Wednesday, November 15, 2006

Long time, no blog--SABOTAGE!

I don't know if this hit the newspapers, but the phone cable which provides our internet lines was sabotaged yesterday afternoon.

Yesterday I got back early from work, since the 11th and 12th grades were both on school trips. Early means before 5pm. As is my routine, I quickly turned on the computer to see what's new. It went on fine, but a second later, suddenly there was no internet access. I kept getting "error" reports.

I called up my service provider, netvision, and after doing all the checks and adjustments he requested, I was told that the problem was with Bezek, Israel's phone company, so he gave me a number to call. I called.

I called Bezek and for the longest time listened to their recording about their super-fantastic service that could solve all my problems, and the recordings went on and on and on and on. Periodically I pressed whatever buttons they said and they continued to praise themselves, once or twice a notice came on warning that there was an extraordinary amount of people waiting to avail themselves on their super-fantastic service, so maybe it would be a good idea to call again in an hour, but I had other plans for an hour from then.

Eventually, someone got on and told me that I had pressed the wrong number and she'd try to connect me to the right one, which she actually did. And I waited some more. I took the cordless phone and ate half my dinner while waiting. I had it on speaker, in order to free both hands. I was hungry!

Finally someone got on and after my proving that it was Bezek where the problem originated, he told me that I was the problem and I had to uninstall and reinstall the program... which I did, and then... it still didn't work.

Then... he suddenly announced that apparently there was a problem in my area, and I should try again in a few hours, and if there's trouble I should check with netvision again.

So... I finished supper and went to my meeting and got back and tried to get online, and... it still didn't work. So I started all the calls again and was told that there still was a problem in the area. So I went to sleep.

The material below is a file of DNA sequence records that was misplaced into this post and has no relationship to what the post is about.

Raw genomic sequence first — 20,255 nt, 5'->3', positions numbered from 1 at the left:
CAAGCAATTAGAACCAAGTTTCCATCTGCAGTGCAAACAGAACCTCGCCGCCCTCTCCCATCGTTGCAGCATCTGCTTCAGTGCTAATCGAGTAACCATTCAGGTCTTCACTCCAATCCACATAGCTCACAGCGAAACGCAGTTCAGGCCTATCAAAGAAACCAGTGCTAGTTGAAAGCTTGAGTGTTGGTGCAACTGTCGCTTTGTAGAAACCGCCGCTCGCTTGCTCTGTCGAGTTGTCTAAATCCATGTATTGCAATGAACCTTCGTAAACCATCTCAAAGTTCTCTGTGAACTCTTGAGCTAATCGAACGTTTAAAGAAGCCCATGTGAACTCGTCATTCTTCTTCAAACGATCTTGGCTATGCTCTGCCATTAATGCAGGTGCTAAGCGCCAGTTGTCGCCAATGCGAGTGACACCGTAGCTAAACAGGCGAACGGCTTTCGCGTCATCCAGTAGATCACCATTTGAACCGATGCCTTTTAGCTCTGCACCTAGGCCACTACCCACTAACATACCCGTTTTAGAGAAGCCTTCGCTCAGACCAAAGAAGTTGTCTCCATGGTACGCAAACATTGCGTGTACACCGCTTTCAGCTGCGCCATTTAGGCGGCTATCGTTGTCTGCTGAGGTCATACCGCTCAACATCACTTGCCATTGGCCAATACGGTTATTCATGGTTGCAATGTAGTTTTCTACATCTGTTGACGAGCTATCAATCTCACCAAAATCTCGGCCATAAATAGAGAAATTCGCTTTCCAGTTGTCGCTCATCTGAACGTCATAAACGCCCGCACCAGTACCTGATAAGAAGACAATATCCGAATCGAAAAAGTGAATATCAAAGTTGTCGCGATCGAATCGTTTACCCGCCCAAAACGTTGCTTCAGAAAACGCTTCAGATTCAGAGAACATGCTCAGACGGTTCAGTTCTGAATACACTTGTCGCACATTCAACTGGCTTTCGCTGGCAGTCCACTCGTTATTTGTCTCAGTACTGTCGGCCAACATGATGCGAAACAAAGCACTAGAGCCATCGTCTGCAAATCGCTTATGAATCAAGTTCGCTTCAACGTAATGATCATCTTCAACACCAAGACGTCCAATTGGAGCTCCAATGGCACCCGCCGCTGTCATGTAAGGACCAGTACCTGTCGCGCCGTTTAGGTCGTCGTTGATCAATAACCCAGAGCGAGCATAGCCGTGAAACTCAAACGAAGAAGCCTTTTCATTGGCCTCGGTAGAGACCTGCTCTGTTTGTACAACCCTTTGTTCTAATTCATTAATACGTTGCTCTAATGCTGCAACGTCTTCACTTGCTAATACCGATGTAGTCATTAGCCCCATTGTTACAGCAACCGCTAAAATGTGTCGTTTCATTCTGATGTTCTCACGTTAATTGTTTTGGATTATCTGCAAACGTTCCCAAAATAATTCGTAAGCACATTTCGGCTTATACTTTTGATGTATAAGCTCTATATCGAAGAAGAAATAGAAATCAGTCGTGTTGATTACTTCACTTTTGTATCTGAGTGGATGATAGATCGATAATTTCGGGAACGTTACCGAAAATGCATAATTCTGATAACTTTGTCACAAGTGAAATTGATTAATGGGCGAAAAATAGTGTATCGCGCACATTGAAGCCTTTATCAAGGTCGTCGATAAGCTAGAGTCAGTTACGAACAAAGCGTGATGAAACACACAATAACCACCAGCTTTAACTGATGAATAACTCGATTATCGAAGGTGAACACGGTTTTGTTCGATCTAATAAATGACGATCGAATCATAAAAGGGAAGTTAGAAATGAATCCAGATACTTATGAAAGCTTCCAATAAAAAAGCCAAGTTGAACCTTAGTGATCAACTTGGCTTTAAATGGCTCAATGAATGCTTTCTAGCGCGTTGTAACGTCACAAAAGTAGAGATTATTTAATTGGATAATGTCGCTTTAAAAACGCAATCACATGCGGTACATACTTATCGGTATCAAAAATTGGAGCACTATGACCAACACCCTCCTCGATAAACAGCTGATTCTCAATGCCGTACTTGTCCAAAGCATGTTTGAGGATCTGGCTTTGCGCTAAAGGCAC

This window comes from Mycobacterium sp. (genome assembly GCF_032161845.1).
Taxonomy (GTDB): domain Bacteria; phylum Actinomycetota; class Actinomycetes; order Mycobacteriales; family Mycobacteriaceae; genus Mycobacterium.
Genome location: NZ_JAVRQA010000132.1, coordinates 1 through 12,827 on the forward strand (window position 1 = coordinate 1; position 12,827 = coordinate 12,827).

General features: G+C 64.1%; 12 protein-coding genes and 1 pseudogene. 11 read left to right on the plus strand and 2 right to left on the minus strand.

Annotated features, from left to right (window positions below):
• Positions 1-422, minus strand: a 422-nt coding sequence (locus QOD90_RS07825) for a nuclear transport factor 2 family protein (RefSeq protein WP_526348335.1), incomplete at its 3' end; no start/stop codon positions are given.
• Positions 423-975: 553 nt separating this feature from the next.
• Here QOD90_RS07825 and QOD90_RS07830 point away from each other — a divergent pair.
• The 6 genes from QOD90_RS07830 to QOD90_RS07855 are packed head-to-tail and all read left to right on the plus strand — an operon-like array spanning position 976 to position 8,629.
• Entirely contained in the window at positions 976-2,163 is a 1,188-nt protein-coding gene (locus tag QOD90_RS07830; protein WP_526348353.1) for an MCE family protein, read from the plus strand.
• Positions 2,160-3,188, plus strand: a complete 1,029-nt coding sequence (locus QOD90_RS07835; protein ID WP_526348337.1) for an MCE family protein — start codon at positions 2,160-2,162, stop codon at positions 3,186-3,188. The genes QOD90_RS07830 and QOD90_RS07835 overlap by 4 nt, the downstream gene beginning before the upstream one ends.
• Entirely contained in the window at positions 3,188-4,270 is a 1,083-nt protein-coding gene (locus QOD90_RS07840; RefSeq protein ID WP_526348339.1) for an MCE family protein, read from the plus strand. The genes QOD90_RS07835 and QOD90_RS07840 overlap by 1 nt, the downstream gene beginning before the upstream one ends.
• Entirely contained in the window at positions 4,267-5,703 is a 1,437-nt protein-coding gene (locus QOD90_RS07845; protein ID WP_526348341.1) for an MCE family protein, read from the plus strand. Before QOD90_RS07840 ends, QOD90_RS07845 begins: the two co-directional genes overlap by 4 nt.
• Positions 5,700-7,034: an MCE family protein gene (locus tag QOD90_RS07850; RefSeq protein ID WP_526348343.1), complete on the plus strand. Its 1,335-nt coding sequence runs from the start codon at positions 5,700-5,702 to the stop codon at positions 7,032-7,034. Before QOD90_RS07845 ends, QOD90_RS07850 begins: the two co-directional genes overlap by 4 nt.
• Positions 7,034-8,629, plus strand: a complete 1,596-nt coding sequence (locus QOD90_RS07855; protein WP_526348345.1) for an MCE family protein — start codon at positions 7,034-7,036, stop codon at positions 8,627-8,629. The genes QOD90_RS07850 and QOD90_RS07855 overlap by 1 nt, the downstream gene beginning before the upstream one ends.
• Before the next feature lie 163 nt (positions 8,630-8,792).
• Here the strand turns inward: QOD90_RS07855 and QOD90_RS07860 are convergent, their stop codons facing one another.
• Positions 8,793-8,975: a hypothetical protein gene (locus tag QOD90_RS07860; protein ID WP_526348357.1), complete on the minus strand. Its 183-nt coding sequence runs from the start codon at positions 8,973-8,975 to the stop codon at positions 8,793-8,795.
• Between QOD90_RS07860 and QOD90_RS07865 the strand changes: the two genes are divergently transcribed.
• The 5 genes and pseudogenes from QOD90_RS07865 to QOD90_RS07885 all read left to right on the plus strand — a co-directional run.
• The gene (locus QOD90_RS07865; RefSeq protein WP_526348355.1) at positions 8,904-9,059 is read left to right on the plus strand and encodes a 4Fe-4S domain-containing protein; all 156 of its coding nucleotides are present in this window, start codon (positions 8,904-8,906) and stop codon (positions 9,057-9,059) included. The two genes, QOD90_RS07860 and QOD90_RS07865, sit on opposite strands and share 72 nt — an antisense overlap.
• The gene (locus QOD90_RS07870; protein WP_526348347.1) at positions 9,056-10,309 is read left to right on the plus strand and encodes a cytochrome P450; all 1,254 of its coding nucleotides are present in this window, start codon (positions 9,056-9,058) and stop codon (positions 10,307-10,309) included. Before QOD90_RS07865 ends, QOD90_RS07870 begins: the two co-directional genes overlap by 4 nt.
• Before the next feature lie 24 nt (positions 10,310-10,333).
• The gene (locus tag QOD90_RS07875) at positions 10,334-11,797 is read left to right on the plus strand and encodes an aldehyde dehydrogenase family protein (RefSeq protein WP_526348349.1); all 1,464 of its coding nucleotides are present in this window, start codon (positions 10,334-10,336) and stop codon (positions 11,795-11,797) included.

Bright and early in the morning before the sun was shining or even trying to peek through the rain clouds, I was up. OK, I was up extra early, since Wednesday is pool day. Did you guess it? Still no internet, so I called netvision and Bezek again. At Bezek I complained that it had already been 12 hours and the Bezek guy said that it was only since 7 yesterday, so I told him that I was apparently the first to call, since I'd been trying to get it fixed since just after 5pm. And it was already after 5am.

My complaint was the first, which doesn't give me a month's free service or any other prize.

When I asked how much longer, I was told that cable was stolen and it wouldn't fixed until about 10am. But I was going to the pool.

So I did some computer work which didn't need internet. I went over two disks with pictures to choose what to have printed. Then I went to the pool with a friend. We had a ride to Jerusalem and then took a cab. Another woman waiting for the bus to the pool joined us in the cab. When we got out we were surprised to find a bunch of the "regulars" standing in the parking lot. The pool is closed today for repairs!

I kid you not. It was just one of those days, but we took it well, refusing to get upset. Nobody died; nobody's sick or injured. So our plans were changed.

And now I'm home and blogging, and I have 148 messages (including spam) waiting for me on yahoo and another 80 or so on netvision, (including spam.) But as long as I'm healthy....

Tuesday, November 14, 2006

I'm glad I don't have a ticket!

The new airline regulations about carry-ons are getting me nervous. I last flew the day the new regulations were announced. Yes, I landed in Israel from New York on August 10. Since then, not only nail and needlepoint scissors are forbidden on flights, but mouthwash, moisturizers, water from home and other necessities are now restricted. For a while the duty free shops were selling less liquor and perfume, but I think the restrictions have been adjusted to preserve free enterprise.

Not long before the August 10th changes, the size and weight of permitted carryons also shrank. Now, if they seem too large, they're measured in a special box. If your bag doesn't fit, you'll have to replace it or send it in the hold.